The other day I did something I do very often; bought a train ticket at Paddington to travel from Zone 6, which on my route happens to be West Drayton, to Maidenhead. The reason why I don’t go to a machine and buy a ticket from Paddington to Maidenhead is (a) because the machines don’t like me and (b) because I have a Freedom Pass (please don’t remind the Government, hell bent on making more cuts, that Freedom Passes exist for us old folks).  The ticket machines aren’t programmed to cope with anyone who only has to have a ticket from West Drayton to Maidenhead but is starting out at Paddington. As far as the machines are concerned, I’m an anomaly.

Anyway, I arrived allowing time to stand in the usual queue in the ticket office.  But, for the first time in four years of frequently making this journey, there was no queue; no one at all with at least four windows open with staff waiting to serve customers. This was so unusual that I remarked that it was a first to the man who served me.  He said, ‘Ah, there’s a first time for everything’ and I replied, ‘Yes, but most of my first times are over’.  We laughed and that was that.

Hardly a profound exchange, but I sat on the train pondering first times.

The first time:

I remember anything (3 years old, my father shovelling snow)

I went to school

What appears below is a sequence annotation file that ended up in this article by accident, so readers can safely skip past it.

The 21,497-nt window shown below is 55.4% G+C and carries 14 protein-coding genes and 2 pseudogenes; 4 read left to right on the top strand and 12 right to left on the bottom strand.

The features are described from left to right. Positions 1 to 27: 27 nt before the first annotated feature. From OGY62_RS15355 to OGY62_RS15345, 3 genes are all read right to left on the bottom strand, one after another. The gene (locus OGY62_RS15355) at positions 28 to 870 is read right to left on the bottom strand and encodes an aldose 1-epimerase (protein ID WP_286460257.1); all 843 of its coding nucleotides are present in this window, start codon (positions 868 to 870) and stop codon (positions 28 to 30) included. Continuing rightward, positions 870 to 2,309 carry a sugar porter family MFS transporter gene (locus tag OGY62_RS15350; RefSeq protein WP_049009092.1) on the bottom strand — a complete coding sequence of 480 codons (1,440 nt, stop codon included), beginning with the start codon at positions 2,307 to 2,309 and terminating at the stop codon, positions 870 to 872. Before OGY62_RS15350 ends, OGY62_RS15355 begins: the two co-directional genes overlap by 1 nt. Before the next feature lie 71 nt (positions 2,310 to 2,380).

I had my tonsils out

I went to the Isle of Man to live (January 1951)

I was told a dirty joke

I kissed a girl (Diana)

I went abroad (to Singapore)

I met the girl who was to become my wife (at a party in Singapore)

And so on.

And then I thought to myself that even though, by definition, I can’t have these first times over again, in the normal course of events there will be more first times; dying for example, to the best of my knowledge a first and a last.  I have just read a review of Julian Barnes’s elegy to his late wife who was diagnosed with a brain tumour and died 37 days later.  Perhaps inevitably, he recalls last times not first times. ‘I remember, sharply, last things.  The last book she read. The last play (and film, and concert, and opera and art exhibition) that we went to together.  The last wine she drank, the last clothes she bought. The last weekend away.  The last bed we slept in that wasn’t ours. The last this, the last that’.

I have decided to focus, not on last times but on first times – even though many firsts double up as lasts.  I could, if I wished, before my last first, deliberately set out to add to my stock of first times.  I could embrace a First Times Philosophy – akin to the maxim about today being the first day of the rest of your life.

I could, for example, get off the train at West Drayton.  Setting foot in West Drayton, as opposed to always passing through on a train, would be a first.

 

 

 

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